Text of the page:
If you thought that identifying all of the states of matter was "old science," you might want to think again. Matter continues to surprise us, as a team of researchers from the University of Illinois at Urbana-Champaign recently demonstrated. They have proven the existence of a whole new form of matter called excitonium, a finding that legitimizes a theory first posited nearly 50 years ago.
Excitonium is a material made up of particles known, appropriately, as excitons, which are themselves composed of escaped electrons and the holes they leave behind after they escape. This unusual condensate exhibits macroscopic quantum phenomena and has the power to get matter to act as a superfluid, superconductor, or even as an insulating electronic crystal.
“This result is of cosmic significance,” affirmed Professor of Physics Peter Abbamonte, who led the research, in a press release. “Ever since the term ‘excitonium’ was coined in the 1960s by Harvard theoretical physicist Bert Halperin, physicists have sought to demonstrate its existence. Theorists have debated whether it would be an insulator, a perfect conductor, or a superfluid—with some convincing arguments on all sides. Since the 1970s, many experimentalists have published evidence of the existence of excitonium, but their findings weren’t definitive proof and could equally have been explained by a conventional structural phase transition.”
Abbamonte's team was able to get their definitive proof by studying crystals doped with dichalcogenide titanium diselenide (1T-TiSe2), a transition metal. In their experiments, they were able to observe a soft plasmon phase that is the precursor to the exciton condensation for the first time-- what they described as "smoking gun proof" of excitonium.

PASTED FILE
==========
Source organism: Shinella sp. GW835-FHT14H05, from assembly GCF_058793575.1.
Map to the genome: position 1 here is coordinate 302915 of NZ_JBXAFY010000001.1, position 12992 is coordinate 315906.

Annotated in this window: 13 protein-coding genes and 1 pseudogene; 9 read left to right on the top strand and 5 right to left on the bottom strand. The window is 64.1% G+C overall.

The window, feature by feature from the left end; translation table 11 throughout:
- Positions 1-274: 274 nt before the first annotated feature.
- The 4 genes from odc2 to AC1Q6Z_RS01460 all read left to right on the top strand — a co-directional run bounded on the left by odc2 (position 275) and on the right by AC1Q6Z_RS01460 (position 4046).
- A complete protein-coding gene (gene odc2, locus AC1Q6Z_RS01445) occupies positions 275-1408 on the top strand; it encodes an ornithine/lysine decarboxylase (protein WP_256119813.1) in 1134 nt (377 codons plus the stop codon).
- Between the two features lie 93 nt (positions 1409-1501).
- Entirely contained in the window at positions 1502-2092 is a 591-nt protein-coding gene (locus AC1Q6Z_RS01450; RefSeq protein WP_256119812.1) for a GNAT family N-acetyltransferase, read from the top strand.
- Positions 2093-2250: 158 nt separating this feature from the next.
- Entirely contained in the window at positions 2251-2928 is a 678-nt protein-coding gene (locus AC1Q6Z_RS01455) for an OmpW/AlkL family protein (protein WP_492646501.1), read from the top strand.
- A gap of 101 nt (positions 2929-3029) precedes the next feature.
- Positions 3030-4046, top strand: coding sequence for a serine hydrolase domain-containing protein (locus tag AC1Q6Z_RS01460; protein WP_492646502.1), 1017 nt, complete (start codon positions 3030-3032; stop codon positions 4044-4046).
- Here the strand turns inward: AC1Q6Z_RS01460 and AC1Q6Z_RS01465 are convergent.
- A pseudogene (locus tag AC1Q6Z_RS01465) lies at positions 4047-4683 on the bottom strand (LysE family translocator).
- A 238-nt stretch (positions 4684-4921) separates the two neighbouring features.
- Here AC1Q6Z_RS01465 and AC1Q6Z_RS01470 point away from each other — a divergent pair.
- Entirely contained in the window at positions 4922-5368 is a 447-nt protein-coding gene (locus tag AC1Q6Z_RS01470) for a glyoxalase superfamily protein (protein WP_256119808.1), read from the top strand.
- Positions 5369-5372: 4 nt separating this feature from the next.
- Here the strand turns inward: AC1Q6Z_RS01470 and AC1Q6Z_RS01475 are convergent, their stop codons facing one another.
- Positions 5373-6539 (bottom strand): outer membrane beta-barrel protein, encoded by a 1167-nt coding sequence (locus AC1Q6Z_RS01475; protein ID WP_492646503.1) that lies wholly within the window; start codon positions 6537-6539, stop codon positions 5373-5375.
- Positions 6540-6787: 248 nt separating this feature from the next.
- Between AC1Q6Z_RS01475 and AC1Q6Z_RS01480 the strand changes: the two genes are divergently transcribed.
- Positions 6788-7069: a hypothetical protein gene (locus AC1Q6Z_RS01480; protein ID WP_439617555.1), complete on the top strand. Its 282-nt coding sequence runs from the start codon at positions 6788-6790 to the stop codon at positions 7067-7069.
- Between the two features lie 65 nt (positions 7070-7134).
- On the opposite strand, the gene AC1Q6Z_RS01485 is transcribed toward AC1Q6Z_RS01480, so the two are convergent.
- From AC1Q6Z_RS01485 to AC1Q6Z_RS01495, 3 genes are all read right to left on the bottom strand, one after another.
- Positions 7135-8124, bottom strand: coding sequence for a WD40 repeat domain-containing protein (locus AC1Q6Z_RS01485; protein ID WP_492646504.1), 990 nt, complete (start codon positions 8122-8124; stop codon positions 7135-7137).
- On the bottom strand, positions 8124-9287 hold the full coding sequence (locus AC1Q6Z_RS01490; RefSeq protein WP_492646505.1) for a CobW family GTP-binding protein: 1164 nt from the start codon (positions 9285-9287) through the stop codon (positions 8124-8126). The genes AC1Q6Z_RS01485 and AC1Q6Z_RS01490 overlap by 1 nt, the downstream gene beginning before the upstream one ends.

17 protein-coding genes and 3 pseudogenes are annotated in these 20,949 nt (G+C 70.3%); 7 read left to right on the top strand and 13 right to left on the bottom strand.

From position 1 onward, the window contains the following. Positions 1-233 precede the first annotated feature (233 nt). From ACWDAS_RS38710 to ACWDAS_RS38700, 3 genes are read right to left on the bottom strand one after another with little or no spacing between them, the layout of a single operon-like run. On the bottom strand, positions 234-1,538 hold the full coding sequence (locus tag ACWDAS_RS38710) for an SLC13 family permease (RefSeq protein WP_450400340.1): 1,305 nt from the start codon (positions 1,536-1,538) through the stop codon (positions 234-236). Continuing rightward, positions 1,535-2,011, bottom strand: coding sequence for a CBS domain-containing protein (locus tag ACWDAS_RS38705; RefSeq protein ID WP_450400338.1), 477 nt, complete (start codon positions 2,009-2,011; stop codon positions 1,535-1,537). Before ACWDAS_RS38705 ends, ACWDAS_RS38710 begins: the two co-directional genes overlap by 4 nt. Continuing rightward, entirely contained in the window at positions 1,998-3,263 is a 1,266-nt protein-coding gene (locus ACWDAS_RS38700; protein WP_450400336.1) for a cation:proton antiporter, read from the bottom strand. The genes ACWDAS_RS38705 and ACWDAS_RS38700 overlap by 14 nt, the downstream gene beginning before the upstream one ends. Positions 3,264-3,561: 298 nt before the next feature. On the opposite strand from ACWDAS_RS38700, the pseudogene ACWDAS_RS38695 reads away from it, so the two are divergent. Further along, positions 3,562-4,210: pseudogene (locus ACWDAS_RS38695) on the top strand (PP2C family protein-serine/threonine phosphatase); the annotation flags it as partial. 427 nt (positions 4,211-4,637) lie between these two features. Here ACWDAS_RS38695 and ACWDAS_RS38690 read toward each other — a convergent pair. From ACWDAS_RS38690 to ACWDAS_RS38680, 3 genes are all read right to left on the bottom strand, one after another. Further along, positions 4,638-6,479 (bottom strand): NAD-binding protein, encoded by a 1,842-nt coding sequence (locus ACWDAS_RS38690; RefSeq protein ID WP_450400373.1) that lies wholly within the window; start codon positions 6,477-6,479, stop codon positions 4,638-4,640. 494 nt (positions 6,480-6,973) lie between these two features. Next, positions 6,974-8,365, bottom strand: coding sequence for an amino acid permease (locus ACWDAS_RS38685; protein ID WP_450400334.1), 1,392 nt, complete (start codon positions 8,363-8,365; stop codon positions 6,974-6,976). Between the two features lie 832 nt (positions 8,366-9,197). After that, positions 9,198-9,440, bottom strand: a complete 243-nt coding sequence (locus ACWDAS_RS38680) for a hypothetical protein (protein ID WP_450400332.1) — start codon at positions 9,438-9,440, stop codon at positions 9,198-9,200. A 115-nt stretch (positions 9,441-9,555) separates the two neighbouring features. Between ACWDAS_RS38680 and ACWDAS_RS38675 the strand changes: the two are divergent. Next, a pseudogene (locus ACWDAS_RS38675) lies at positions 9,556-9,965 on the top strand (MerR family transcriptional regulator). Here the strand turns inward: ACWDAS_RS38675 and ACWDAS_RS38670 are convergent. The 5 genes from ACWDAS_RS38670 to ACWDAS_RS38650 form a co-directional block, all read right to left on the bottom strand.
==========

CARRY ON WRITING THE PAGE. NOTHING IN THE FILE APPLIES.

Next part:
Basically, excitonium is what you get when an electron becomes so excited (such as when a photon is absorbed by a semiconductor) that it jumps over to another energy band. Upon jumping over, it leaves a "hole," or empty space from whence it came. Calling these absences "holes" is a bit of a misnomer, however, because the holes are hardly passive, empty spaces. Rather, they end up acting much like positively charged electrons do, attracting the electrons that escaped. They are holes that desperately miss what once filled them.
This resultant attraction between escaped electrons and their holes is what forms excitons.
It's all a bit of a mind-bender, but it does have real world significance. For one, the discovery promises to unlock further quantum mechanical mysteries (as if we need more quantum mysteries!), which will ultimately enlighten our understanding of how the cosmos operates. Although possible technological applications of excitonium are purely speculative at this point, this is the kind of finding that could point the way toward the holy grail of condensed-matter physics: a room-temperature superconductor.
The study has been published in the journal Science.